An Australian cyclist has just broken the world record for the furthest distance traveled on a bike in the space of one week. Jack Thompson cycled a staggering 4,505 km over the course of seven days in Spain this month, officially the most kilometers ridden in one week on a UCI-legal road bike.
Speaking to VeloNews, Thompson explained that the idea for the record-breaking attempt came out of a desire for a new challenge, after the Tour de France was canceled due to the ongoing COVID-19 pandemic. He ultimately decided that trying to set a new record for the furthest weeklong bike ride was a good test of his skills. “I said to myself, ‘I think that’s beatable,'” he said.
Thompson originally planned out a route of 125 km in the south of Spain, reasoning that if he rode that twice each day, he would be able to stay on target. However, it soon proved unsuitable, as it included a busy stretch of road and was impractically far from his basecamp. He ended up mapping out an alternative loop around his house.
“The problem with that was that it had a lot more climbing,” he said, explaining that he had originally wanted to keep his elevation to around 1,000 meters per day, like the person world record holder. “But, it meant I’d stop in at the house for lunch, two of the days I had a quick shower. It also provided a little more interest — I could almost build a pattern in my mind of what was coming next. It becomes a little more familiar and I could relax a little more and I found that was quite helpful.”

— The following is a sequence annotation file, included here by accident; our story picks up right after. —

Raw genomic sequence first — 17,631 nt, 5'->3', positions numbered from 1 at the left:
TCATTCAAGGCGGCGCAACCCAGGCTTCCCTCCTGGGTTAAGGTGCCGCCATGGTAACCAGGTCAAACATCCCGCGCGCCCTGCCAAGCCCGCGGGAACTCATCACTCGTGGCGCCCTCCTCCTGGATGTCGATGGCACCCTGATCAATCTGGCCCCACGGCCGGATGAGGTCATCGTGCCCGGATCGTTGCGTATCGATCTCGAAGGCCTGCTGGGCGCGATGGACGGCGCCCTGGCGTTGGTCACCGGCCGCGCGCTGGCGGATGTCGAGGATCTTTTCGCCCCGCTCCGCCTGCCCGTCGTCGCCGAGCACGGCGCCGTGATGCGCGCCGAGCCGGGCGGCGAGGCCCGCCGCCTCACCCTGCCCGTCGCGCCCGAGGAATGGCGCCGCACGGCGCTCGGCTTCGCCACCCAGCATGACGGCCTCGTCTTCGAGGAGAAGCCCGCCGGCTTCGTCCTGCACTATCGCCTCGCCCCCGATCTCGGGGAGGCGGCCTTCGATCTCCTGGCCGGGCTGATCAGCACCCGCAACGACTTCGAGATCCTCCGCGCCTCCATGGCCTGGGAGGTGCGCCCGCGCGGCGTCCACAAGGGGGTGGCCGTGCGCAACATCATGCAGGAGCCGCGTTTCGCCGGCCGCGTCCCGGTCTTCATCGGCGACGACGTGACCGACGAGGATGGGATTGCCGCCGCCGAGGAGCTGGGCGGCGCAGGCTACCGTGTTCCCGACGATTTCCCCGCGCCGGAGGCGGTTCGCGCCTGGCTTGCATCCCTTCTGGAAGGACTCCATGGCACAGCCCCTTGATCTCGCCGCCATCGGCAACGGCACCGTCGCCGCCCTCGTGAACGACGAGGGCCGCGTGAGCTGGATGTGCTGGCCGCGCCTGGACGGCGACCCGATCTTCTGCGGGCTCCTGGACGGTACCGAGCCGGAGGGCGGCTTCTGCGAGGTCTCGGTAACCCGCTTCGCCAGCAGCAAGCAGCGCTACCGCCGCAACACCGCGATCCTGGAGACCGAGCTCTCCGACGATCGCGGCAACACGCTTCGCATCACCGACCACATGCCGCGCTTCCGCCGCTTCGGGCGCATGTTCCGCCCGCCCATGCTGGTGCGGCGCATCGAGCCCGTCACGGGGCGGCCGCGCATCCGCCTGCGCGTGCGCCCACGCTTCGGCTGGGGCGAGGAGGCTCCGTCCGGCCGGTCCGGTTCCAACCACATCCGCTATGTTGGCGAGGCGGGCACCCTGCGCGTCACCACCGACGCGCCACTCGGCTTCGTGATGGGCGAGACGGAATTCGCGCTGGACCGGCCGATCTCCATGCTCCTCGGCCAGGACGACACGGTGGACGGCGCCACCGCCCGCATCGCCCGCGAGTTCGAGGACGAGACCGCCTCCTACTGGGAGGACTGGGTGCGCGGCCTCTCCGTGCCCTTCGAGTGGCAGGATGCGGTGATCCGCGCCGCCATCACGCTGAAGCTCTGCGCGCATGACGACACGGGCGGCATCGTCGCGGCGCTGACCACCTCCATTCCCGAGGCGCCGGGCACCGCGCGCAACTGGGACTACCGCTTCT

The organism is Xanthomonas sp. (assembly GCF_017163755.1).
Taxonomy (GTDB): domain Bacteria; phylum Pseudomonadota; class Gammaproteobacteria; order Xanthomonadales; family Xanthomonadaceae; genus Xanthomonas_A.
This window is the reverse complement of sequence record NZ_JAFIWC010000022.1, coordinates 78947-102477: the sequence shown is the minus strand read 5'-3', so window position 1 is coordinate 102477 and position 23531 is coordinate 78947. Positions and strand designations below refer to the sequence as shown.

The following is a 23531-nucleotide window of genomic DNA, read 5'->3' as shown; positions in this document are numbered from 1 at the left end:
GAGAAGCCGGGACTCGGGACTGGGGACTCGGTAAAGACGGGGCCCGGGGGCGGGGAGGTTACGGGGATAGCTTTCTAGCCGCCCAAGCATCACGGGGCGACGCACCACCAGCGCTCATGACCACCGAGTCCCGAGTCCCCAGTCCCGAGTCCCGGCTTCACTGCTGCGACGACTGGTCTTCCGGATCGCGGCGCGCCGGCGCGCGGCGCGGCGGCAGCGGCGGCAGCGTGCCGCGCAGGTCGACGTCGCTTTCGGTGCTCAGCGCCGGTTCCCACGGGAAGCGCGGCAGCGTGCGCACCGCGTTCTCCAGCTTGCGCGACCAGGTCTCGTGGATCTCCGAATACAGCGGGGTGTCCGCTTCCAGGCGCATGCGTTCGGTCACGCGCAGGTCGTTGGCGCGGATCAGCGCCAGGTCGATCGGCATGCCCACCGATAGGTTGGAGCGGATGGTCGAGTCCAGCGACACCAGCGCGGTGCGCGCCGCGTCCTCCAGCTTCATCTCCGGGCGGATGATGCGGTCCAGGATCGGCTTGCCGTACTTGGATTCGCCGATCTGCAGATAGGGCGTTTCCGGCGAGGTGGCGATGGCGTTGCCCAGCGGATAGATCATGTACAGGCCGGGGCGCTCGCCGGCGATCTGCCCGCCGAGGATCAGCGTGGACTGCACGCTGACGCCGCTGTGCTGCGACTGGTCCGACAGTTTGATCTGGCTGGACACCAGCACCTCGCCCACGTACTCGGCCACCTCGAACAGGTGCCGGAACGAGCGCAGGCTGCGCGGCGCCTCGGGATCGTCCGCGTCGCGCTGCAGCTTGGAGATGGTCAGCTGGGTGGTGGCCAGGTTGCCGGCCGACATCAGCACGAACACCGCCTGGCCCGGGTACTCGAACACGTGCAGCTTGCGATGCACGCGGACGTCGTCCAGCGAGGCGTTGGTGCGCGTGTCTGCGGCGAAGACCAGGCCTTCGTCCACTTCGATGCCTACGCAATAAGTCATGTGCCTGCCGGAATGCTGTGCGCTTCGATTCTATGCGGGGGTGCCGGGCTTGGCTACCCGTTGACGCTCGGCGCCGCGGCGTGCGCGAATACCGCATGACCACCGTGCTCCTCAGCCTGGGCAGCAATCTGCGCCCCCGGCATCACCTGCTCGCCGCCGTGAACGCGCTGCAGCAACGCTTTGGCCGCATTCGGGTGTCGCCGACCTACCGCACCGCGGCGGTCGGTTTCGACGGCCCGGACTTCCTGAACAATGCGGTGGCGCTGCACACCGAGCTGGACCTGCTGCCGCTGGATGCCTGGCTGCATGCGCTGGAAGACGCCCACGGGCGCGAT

Even more hurdles came in the form of extreme weather conditions on Day 5 of the challenge. “It was fucking miserable,” said Thompson. “I remember I was really annoyed I didn’t get the 500km that day. I remember coming around the house for the final time, and the guys said ‘I think you need to stop now otherwise it won’t be good for tomorrow.’ I was so agitated, but it was a blessing in disguise.”
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While Thompson is in the habit of embracing physical challenges for their own sake, he also credits cycling with being a huge part of his addiction recovery, and he hopes that his achievements can provide a positive message to others who are struggling with addiction or mental health issues.
“As cyclists, we celebrate fact that we can suffer on a bike,” he said. “What’s the hardest, who can suffer the longest. Why can’t we associate that same pride with ‘I actually suffer in my life and I’m not weak about it?'”
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